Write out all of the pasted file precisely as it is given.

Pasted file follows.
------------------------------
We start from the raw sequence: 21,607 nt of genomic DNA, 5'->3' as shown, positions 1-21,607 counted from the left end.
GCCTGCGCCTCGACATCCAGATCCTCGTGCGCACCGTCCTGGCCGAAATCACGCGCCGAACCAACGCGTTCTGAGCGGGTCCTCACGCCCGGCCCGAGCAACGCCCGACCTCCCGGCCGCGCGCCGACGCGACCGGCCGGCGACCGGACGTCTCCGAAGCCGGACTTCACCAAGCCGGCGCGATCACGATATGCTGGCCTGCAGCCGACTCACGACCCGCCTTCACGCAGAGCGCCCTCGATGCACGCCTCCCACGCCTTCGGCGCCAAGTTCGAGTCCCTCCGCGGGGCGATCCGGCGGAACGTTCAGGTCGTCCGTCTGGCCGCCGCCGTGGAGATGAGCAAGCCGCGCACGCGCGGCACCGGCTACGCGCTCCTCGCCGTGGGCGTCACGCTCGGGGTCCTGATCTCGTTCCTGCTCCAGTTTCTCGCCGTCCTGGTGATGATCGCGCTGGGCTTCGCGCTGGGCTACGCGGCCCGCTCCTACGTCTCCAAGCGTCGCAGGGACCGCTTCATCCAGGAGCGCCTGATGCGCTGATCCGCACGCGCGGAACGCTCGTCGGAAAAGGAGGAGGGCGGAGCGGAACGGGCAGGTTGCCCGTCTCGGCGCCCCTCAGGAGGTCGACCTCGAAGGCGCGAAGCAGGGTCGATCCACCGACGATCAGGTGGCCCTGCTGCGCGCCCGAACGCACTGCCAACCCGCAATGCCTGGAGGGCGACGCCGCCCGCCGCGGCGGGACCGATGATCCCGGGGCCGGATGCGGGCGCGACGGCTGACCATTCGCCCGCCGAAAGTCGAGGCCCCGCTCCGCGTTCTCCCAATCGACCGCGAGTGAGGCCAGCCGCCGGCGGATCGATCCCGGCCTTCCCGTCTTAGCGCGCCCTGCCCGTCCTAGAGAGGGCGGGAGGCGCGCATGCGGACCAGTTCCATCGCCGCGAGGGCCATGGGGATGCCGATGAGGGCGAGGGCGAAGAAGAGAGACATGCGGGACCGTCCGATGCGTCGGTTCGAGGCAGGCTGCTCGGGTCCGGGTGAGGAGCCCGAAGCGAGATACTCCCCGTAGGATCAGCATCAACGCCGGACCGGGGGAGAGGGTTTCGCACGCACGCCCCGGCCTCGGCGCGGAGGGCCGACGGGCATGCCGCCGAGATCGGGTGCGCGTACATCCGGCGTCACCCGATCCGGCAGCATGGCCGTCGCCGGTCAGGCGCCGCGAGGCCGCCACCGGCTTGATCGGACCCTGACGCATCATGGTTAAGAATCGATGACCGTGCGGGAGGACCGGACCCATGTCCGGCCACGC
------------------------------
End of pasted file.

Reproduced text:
We start from the raw sequence: 21,607 nt of genomic DNA, 5'->3' as shown, positions 1-21,607 counted from the left end.
GCCTGCGCCTCGACATCCAGATCCTCGTGCGCACCGTCCTGGCCGAAATCACGCGCCGAACCAACGCGTTCTGAGCGGGTCCTCACGCCCGGCCCGAGCAACGCCCGACCTCCCGGCCGCGCGCCGACGCGACCGGCCGGCGACCGGACGTCTCCGAAGCCGGACTTCACCAAGCCGGCGCGATCACGATATGCTGGCCTGCAGCCGACTCACGACCCGCCTTCACGCAGAGCGCCCTCGATGCACGCCTCCCACGCCTTCGGCGCCAAGTTCGAGTCCCTCCGCGGGGCGATCCGGCGGAACGTTCAGGTCGTCCGTCTGGCCGCCGCCGTGGAGATGAGCAAGCCGCGCACGCGCGGCACCGGCTACGCGCTCCTCGCCGTGGGCGTCACGCTCGGGGTCCTGATCTCGTTCCTGCTCCAGTTTCTCGCCGTCCTGGTGATGATCGCGCTGGGCTTCGCGCTGGGCTACGCGGCCCGCTCCTACGTCTCCAAGCGTCGCAGGGACCGCTTCATCCAGGAGCGCCTGATGCGCTGATCCGCACGCGCGGAACGCTCGTCGGAAAAGGAGGAGGGCGGAGCGGAACGGGCAGGTTGCCCGTCTCGGCGCCCCTCAGGAGGTCGACCTCGAAGGCGCGAAGCAGGGTCGATCCACCGACGATCAGGTGGCCCTGCTGCGCGCCCGAACGCACTGCCAACCCGCAATGCCTGGAGGGCGACGCCGCCCGCCGCGGCGGGACCGATGATCCCGGGGCCGGATGCGGGCGCGACGGCTGACCATTCGCCCGCCGAAAGTCGAGGCCCCGCTCCGCGTTCTCCCAATCGACCGCGAGTGAGGCCAGCCGCCGGCGGATCGATCCCGGCCTTCCCGTCTTAGCGCGCCCTGCCCGTCCTAGAGAGGGCGGGAGGCGCGCATGCGGACCAGTTCCATCGCCGCGAGGGCCATGGGGATGCCGATGAGGGCGAGGGCGAAGAAGAGAGACATGCGGGACCGTCCGATGCGTCGGTTCGAGGCAGGCTGCTCGGGTCCGGGTGAGGAGCCCGAAGCGAGATACTCCCCGTAGGATCAGCATCAACGCCGGACCGGGGGAGAGGGTTTCGCACGCACGCCCCGGCCTCGGCGCGGAGGGCCGACGGGCATGCCGCCGAGATCGGGTGCGCGTACATCCGGCGTCACCCGATCCGGCAGCATGGCCGTCGCCGGTCAGGCGCCGCGAGGCCGCCACCGGCTTGATCGGACCCTGACGCATCATGGTTAAGAATCGATGACCGTGCGGGAGGACCGGACCCATGTCCGGCCACGC